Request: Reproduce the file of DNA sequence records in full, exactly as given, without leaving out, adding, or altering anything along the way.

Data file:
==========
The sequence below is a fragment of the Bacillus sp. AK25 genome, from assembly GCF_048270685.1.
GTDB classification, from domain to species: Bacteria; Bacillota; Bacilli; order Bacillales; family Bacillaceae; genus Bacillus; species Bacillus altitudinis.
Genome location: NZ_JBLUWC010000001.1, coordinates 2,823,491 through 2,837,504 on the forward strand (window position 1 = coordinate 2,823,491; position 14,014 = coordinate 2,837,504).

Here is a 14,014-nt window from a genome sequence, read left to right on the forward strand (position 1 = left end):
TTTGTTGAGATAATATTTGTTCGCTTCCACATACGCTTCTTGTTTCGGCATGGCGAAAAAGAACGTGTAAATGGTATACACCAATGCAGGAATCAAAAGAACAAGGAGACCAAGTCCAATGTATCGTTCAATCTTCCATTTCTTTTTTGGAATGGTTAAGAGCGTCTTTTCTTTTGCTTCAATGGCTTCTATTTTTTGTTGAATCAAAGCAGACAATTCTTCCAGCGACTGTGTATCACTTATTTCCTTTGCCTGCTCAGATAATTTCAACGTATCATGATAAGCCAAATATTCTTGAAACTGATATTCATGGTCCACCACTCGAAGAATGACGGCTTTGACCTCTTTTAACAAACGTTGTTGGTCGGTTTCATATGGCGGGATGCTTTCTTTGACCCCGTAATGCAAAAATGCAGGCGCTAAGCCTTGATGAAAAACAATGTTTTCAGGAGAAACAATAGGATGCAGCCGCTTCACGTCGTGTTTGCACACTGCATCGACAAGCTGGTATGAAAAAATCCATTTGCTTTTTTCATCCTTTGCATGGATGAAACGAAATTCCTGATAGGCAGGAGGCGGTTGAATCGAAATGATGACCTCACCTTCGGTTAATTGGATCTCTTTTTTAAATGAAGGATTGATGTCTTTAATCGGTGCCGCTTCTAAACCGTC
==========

The sequence below is a fragment of the Bacillus sp. AK25 genome, from assembly GCF_048270685.1.
GTDB classification, from domain to species: Bacteria; Bacillota; Bacilli; order Bacillales; family Bacillaceae; genus Bacillus; species Bacillus altitudinis.
Genome location: NZ_JBLUWC010000001.1, coordinates 2,823,491 through 2,837,504 on the forward strand (window position 1 = coordinate 2,823,491; position 14,014 = coordinate 2,837,504).

Here is a 14,014-nt window from a genome sequence, read left to right on the forward strand (position 1 = left end):
TTTGTTGAGATAATATTTGTTCGCTTCCACATACGCTTCTTGTTTCGGCATGGCGAAAAAGAACGTGTAAATGGTATACACCAATGCAGGAATCAAAAGAACAAGGAGACCAAGTCCAATGTATCGTTCAATCTTCCATTTCTTTTTTGGAATGGTTAAGAGCGTCTTTTCTTTTGCTTCAATGGCTTCTATTTTTTGTTGAATCAAAGCAGACAATTCTTCCAGCGACTGTGTATCACTTATTTCCTTTGCCTGCTCAGATAATTTCAACGTATCATGATAAGCCAAATATTCTTGAAACTGATATTCATGGTCCACCACTCGAAGAATGACGGCTTTGACCTCTTTTAACAAACGTTGTTGGTCGGTTTCATATGGCGGGATGCTTTCTTTGACCCCGTAATGCAAAAATGCAGGCGCTAAGCCTTGATGAAAAACAATGTTTTCAGGAGAAACAATAGGATGCAGCCGCTTCACGTCGTGTTTGCACACTGCATCGACAAGCTGGTATGAAAAAATCCATTTGCTTTTTTCATCCTTTGCATGGATGAAACGAAATTCCTGATAGGCAGGAGGCGGTTGAATCGAAATGATGACCTCACCTTCGGTTAATTGGATCTCTTTTTTAAATGAAGGATTGATGTCTTTAATCGGTGCCGCTTCTAAACCGTC